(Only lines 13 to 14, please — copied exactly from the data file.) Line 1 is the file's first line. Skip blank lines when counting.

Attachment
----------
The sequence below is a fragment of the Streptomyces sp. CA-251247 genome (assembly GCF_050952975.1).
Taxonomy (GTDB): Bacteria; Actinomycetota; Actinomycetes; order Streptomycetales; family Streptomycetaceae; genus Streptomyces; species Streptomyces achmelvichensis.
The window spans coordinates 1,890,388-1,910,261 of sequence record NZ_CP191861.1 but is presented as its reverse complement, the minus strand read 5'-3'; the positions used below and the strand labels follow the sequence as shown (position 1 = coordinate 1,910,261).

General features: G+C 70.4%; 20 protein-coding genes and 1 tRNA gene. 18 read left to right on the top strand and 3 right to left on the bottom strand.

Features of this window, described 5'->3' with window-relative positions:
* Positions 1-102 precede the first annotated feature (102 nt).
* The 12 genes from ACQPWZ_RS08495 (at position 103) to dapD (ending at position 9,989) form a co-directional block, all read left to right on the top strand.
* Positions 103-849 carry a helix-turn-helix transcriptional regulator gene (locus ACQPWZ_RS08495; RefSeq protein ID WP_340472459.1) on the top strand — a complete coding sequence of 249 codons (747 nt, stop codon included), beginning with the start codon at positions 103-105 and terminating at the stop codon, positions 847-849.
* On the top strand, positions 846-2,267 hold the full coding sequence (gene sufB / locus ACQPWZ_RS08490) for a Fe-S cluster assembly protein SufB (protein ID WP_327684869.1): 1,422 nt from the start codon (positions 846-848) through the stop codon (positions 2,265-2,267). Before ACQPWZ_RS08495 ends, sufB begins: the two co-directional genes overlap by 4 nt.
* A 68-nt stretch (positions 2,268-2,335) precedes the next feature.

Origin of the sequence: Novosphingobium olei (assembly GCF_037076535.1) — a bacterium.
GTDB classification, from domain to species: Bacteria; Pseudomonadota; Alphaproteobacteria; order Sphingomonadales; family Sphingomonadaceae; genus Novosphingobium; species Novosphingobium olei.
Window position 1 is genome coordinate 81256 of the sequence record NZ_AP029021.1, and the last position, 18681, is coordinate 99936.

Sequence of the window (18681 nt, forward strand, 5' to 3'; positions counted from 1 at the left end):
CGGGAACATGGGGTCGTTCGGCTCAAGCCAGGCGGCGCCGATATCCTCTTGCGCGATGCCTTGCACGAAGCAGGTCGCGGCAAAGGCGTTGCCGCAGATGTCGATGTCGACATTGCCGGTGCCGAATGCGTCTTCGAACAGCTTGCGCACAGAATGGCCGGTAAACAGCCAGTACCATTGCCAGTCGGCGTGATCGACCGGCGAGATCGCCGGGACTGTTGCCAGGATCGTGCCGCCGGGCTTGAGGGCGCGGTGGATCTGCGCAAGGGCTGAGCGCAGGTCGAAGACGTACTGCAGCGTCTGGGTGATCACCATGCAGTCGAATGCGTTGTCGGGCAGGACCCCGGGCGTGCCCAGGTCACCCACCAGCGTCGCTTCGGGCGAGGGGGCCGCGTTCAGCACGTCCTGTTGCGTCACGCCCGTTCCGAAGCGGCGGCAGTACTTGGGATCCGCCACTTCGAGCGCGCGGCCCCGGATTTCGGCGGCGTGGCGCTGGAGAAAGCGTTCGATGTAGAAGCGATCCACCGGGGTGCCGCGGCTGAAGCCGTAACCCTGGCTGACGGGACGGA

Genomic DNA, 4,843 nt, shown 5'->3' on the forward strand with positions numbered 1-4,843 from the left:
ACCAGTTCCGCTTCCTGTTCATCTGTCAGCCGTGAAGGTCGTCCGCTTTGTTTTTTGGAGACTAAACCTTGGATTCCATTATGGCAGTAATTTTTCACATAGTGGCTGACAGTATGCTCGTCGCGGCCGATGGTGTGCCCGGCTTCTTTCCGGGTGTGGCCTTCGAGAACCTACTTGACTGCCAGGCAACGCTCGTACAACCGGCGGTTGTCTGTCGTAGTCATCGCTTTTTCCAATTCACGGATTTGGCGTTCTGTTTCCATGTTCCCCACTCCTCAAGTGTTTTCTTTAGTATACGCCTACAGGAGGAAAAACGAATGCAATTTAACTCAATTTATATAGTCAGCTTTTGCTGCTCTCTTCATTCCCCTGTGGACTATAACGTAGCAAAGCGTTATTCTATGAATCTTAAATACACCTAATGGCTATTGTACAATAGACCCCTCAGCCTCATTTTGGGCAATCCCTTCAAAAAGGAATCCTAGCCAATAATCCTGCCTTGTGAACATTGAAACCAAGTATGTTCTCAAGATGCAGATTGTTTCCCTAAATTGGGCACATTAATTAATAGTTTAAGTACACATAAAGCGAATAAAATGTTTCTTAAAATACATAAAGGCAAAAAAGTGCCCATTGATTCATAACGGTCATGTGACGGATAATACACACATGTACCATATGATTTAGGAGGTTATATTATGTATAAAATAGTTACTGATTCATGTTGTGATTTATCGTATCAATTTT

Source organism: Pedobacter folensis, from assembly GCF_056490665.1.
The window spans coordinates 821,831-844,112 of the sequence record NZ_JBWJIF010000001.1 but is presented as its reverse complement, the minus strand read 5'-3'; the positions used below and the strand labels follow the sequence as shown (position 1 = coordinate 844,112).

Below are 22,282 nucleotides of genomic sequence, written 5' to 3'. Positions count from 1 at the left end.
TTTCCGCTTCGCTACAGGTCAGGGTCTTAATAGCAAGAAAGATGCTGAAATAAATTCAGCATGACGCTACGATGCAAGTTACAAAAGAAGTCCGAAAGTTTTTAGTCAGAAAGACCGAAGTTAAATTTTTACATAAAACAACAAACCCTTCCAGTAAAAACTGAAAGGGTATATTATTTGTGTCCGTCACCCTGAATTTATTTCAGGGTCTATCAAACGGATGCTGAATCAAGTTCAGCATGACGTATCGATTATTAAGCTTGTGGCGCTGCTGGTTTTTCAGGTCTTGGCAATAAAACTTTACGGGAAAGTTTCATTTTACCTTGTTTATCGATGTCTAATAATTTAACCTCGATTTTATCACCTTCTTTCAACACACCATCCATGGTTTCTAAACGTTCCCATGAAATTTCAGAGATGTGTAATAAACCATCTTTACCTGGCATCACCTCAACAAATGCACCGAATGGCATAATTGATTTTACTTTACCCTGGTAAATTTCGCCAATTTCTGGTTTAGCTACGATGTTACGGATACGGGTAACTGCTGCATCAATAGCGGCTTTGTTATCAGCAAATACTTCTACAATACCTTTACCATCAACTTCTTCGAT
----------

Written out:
Window position 1 is genome coordinate 81256 of the sequence record NZ_AP029021.1, and the last position, 18681, is coordinate 99936.

Sequence of the window (18681 nt, forward strand, 5' to 3'; positions counted from 1 at the left end):